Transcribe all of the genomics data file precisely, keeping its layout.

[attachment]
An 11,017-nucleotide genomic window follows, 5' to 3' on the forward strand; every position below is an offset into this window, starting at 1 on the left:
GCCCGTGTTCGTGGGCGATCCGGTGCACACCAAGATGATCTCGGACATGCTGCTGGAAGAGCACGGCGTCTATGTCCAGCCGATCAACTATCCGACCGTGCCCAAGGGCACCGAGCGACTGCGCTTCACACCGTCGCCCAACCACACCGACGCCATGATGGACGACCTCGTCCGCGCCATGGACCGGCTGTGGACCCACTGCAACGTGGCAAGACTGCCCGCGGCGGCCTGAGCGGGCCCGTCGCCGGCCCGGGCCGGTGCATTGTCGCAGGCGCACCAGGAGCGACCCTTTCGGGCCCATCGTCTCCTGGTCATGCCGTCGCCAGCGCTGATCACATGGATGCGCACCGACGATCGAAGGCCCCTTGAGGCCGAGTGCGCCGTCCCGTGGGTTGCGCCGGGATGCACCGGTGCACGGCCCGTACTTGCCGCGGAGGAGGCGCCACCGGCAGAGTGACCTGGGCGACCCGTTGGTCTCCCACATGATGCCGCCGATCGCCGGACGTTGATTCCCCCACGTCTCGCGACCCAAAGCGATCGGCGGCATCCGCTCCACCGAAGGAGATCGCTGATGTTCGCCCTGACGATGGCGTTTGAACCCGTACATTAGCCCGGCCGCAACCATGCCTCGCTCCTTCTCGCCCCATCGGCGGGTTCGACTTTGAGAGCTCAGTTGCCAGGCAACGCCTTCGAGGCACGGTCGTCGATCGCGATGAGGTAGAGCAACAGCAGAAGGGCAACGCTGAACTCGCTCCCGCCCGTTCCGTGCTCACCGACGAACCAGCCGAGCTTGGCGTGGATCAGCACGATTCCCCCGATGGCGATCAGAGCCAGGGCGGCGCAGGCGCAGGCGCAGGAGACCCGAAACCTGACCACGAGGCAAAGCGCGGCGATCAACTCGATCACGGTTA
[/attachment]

An 11,017-nucleotide genomic window follows, 5' to 3' on the forward strand; every position below is an offset into this window, starting at 1 on the left:
GCCCGTGTTCGTGGGCGATCCGGTGCACACCAAGATGATCTCGGACATGCTGCTGGAAGAGCACGGCGTCTATGTCCAGCCGATCAACTATCCGACCGTGCCCAAGGGCACCGAGCGACTGCGCTTCACACCGTCGCCCAACCACACCGACGCCATGATGGACGACCTCGTCCGCGCCATGGACCGGCTGTGGACCCACTGCAACGTGGCAAGACTGCCCGCGGCGGCCTGAGCGGGCCCGTCGCCGGCCCGGGCCGGTGCATTGTCGCAGGCGCACCAGGAGCGACCCTTTCGGGCCCATCGTCTCCTGGTCATGCCGTCGCCAGCGCTGATCACATGGATGCGCACCGACGATCGAAGGCCCCTTGAGGCCGAGTGCGCCGTCCCGTGGGTTGCGCCGGGATGCACCGGTGCACGGCCCGTACTTGCCGCGGAGGAGGCGCCACCGGCAGAGTGACCTGGGCGACCCGTTGGTCTCCCACATGATGCCGCCGATCGCCGGACGTTGATTCCCCCACGTCTCGCGACCCAAAGCGATCGGCGGCATCCGCTCCACCGAAGGAGATCGCTGATGTTCGCCCTGACGATGGCGTTTGAACCCGTACATTAGCCCGGCCGCAACCATGCCTCGCTCCTTCTCGCCCCATCGGCGGGTTCGACTTTGAGAGCTCAGTTGCCAGGCAACGCCTTCGAGGCACGGTCGTCGATCGCGATGAGGTAGAGCAACAGCAGAAGGGCAACGCTGAACTCGCTCCCGCCCGTTCCGTGCTCACCGACGAACCAGCCGAGCTTGGCGTGGATCAGCACGATTCCCCCGATGGCGATCAGAGCCAGGGCGGCGCAGGCGCAGGCGCAGGAGACCCGAAACCTGACCACGAGGCAAAGCGCGGCGATCAACTCGATCACGGTTA